Franklin & Marshall College Franklin & Marshall College

Project Goals, Partners, Budget & Timeframe

What are the benefits of this project?

The project will enable Norfolk Southern to increase rail shipments to its customers in Lancaster and western Chester counties. Rail shipments are generally considered the most cost effective and efficient means of transporting materials providing for a stronger local economy.

By increasing rail shipments of materials, truck traffic is eliminated from the regional highway system, thus improving air quality and reducing road maintenance costs to taxpayers.

The project will improve traffic flow in northwest Lancaster City by connecting Liberty Street and College Avenue, and possibly two other streets with Harrisburg Avenue. The resulting traffic mitigation on the Harrisburg Avenue and Prince Street corridors will improve quality of life for residents of the area while fostering more responsible economic development in the northwest section of Lancaster.

The former rail yard will provide a footprint for responsible growth for the College and Lancaster General, one that includes the siting of the College's athletic fields. More jobs and tax revenues will result from the expansion of the Hospital on Harrisburg Avenue.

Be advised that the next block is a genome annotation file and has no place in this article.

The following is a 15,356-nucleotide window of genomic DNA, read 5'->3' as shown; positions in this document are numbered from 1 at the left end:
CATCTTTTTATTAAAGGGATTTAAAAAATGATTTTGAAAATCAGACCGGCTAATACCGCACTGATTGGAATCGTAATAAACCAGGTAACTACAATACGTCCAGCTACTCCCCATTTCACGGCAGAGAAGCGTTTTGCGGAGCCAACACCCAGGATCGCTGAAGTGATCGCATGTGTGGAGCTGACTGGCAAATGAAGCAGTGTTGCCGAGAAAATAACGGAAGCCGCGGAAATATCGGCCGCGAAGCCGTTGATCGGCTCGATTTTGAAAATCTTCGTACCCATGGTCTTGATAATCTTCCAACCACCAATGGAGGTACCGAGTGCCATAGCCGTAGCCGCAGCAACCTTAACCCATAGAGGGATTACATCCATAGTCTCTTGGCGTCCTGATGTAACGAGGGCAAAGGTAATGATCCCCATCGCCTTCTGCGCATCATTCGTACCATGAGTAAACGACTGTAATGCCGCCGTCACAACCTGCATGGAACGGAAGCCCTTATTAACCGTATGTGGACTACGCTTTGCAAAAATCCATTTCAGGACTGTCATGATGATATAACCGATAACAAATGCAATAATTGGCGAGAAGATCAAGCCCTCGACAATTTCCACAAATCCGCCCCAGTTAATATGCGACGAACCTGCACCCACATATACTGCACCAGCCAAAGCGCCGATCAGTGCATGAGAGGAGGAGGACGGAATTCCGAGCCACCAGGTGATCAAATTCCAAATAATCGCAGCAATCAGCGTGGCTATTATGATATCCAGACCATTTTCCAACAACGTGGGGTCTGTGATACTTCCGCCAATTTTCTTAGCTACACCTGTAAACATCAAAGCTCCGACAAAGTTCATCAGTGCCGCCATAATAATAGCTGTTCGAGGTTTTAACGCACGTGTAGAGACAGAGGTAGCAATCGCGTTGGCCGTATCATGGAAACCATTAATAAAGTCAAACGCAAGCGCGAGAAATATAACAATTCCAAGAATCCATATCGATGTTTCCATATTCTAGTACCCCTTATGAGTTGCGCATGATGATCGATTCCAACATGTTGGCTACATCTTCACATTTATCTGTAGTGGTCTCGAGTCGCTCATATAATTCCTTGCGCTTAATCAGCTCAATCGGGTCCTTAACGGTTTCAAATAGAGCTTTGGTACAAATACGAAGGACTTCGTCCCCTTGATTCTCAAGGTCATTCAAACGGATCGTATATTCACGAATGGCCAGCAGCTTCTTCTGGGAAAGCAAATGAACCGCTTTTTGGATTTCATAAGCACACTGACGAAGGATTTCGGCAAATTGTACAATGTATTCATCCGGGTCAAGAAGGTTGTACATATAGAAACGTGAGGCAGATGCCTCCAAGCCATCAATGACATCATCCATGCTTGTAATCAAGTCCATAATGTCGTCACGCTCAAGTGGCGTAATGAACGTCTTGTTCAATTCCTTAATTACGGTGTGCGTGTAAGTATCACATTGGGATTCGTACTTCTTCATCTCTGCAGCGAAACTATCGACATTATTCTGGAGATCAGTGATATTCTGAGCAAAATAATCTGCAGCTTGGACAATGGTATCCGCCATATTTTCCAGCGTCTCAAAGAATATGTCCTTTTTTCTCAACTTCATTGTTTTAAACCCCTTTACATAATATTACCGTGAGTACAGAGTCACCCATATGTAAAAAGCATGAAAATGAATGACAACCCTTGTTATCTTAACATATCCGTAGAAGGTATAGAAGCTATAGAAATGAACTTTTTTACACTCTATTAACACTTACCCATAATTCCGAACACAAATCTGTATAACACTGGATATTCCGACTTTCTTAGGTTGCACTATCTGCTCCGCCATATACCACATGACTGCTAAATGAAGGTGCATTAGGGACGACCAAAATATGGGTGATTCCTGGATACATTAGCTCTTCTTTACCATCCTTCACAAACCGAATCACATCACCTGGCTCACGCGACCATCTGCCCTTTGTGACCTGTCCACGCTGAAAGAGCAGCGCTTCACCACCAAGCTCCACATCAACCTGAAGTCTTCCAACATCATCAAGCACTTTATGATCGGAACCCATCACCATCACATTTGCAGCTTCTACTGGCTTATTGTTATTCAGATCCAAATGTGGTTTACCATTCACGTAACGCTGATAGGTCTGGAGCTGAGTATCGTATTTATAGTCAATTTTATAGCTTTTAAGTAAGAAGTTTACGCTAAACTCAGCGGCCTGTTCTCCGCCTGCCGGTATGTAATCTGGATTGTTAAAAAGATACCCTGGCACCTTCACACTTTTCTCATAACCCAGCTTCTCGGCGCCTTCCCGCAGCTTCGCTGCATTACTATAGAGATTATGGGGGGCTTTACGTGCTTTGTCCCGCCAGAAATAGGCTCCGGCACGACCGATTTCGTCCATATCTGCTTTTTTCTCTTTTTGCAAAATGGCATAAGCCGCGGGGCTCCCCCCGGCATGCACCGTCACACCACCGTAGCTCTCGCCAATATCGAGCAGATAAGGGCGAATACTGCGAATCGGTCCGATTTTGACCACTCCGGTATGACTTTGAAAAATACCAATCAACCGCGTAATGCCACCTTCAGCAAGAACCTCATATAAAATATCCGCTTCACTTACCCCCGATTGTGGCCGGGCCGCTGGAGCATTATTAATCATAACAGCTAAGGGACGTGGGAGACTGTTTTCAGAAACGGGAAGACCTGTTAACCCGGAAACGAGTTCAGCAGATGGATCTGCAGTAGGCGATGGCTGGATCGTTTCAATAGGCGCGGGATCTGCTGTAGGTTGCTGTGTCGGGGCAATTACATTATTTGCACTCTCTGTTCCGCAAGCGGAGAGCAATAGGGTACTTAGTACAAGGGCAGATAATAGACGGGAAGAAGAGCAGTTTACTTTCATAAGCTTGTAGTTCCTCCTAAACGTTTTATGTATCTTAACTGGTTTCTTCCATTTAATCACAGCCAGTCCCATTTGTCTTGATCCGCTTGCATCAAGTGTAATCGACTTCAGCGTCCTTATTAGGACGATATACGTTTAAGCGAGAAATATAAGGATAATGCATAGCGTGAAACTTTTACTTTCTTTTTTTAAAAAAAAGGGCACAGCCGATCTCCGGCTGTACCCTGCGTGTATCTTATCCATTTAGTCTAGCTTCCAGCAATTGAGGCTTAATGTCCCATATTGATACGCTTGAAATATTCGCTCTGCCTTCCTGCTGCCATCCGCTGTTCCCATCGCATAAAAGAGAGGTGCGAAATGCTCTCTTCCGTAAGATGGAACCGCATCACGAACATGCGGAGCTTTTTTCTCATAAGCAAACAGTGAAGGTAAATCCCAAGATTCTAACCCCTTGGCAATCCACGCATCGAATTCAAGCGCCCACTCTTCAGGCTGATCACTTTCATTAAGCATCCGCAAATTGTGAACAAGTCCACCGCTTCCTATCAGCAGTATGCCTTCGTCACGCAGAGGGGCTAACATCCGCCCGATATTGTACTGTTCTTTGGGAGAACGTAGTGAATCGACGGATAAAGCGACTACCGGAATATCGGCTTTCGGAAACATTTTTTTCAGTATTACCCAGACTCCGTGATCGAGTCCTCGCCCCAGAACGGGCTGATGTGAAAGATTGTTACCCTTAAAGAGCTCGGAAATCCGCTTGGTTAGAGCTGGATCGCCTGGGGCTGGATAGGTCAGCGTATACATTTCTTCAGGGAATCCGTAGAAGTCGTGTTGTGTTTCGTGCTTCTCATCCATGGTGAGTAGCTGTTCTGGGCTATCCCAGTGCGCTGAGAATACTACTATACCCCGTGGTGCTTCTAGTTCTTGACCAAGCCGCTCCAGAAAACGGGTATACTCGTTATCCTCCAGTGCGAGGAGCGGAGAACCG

Finally, the project will remove an abandoned dump closed in 1962 by excavating the trash and properly disposing of the material at the Waste Authority's Frey Landfill.

Who is undertaking this project?

Norfolk Southern has named Franklin & Marshall College as its master developer for the project. The College partnered with Lancaster General to execute this initiative and will divide the land between the two institutions when the improvements are completed.

How much will this project cost and where is the funding coming from?

The entire project is expected to cost more than $40 million. Its exact cost will be known after the final engineering design documents are bid during the summer of 2008.

The College and Lancaster General are each investing $6 million and Norfolk Southern has pledged $2 million toward the project. The remaining funds will be secured from a variety of state and federal grant programs.

What is the project's time frame?

The engineering design will be completed in late spring and bid during the summer of 2008. The environmental filings will be completed and submitted by late spring with final sign off expected in the summer.

When funding is in place, the removal of trash and importation of fill will be the first work started and this work is expected to take about six months to complete.

The Dillerville Yard consolidation and the new bridge would follow and should take about two years to complete. The College and the Hospital would then remediate the existing rail yard property being vacated by NS and install infrastructure during the following year.